The new day God is planning for us has already begun in the resurrection of Christ from the dead and his gift of the Holy Spirit to us. In Paul’s time the sense of Christ’s imminent return was charged with anticipation. It looked like their prayer, "...thy kingdom come," was about to happen. It has been a long time since then. How can we keep alive the anticipation of Christ’s coming that Paul is proclaiming? Nothing has happened. So far, we are still waiting. Can we blame members of the community for looking elsewhere for comfort, pleasure and excitement? We don’t have Paul’s vision, he never gave us a specific date for the big day. And we can tire of waiting.

Time was on Paul’s mind. How difficult it must have been for this tireless apostle to have lost precious time locked up in prison. From that place of confinement he was eager for Jesus’ second coming. We hear that impatience in our Romans reading today.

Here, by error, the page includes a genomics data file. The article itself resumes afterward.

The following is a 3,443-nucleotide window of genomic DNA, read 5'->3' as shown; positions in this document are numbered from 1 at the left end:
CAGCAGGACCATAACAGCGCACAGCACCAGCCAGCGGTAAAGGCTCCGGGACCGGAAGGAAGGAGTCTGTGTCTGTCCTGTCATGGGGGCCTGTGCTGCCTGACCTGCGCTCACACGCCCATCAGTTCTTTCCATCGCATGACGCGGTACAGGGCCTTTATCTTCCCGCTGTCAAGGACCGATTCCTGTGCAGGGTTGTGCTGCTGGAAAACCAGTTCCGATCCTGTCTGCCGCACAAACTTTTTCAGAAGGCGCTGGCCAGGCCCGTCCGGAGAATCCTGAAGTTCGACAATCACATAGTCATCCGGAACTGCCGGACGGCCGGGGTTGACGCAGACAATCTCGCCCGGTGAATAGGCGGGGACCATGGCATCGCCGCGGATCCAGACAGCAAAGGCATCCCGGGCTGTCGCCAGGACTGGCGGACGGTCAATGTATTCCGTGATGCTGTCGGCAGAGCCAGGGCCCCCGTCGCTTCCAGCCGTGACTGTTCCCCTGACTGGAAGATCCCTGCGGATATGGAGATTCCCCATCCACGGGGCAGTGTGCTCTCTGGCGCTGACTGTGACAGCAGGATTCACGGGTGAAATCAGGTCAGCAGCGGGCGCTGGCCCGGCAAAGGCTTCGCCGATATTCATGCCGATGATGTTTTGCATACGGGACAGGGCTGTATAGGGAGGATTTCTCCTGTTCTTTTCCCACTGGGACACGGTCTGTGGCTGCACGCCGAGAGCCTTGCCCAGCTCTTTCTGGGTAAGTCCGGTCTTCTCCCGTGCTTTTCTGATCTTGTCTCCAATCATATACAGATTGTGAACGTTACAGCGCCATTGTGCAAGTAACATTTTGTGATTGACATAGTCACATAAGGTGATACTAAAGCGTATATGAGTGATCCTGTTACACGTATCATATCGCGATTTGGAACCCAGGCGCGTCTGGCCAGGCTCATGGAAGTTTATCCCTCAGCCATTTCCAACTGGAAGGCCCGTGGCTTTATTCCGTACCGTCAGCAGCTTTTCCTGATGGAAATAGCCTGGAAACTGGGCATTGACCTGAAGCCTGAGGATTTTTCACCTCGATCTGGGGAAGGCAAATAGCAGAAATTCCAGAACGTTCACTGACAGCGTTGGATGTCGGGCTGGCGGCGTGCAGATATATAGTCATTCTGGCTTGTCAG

Paul believes in the promise God has made to us in Christ. If we wake up, he tells us, we can trust God will act decisively in the future. In fact, if we open our eyes we can see God has already begun to heal our brokenness, forgive our sins and, we believe, overcome death. The word of God reveals God’s plans for us and the world and that stirs us to renewed hope this Advent. Let’s put aside our old ways and do what Paul directs, "Put on the Lord Jesus Christ."

Paul stirs baptismal images when he says, "cast off" and "put on." We must cast aside our old ways and put on the garments of the baptized. Paul uses a familiar term for our old ways, they are from the desires of the "flesh." That is, a life that does the "works of darkness" and is turned away from God.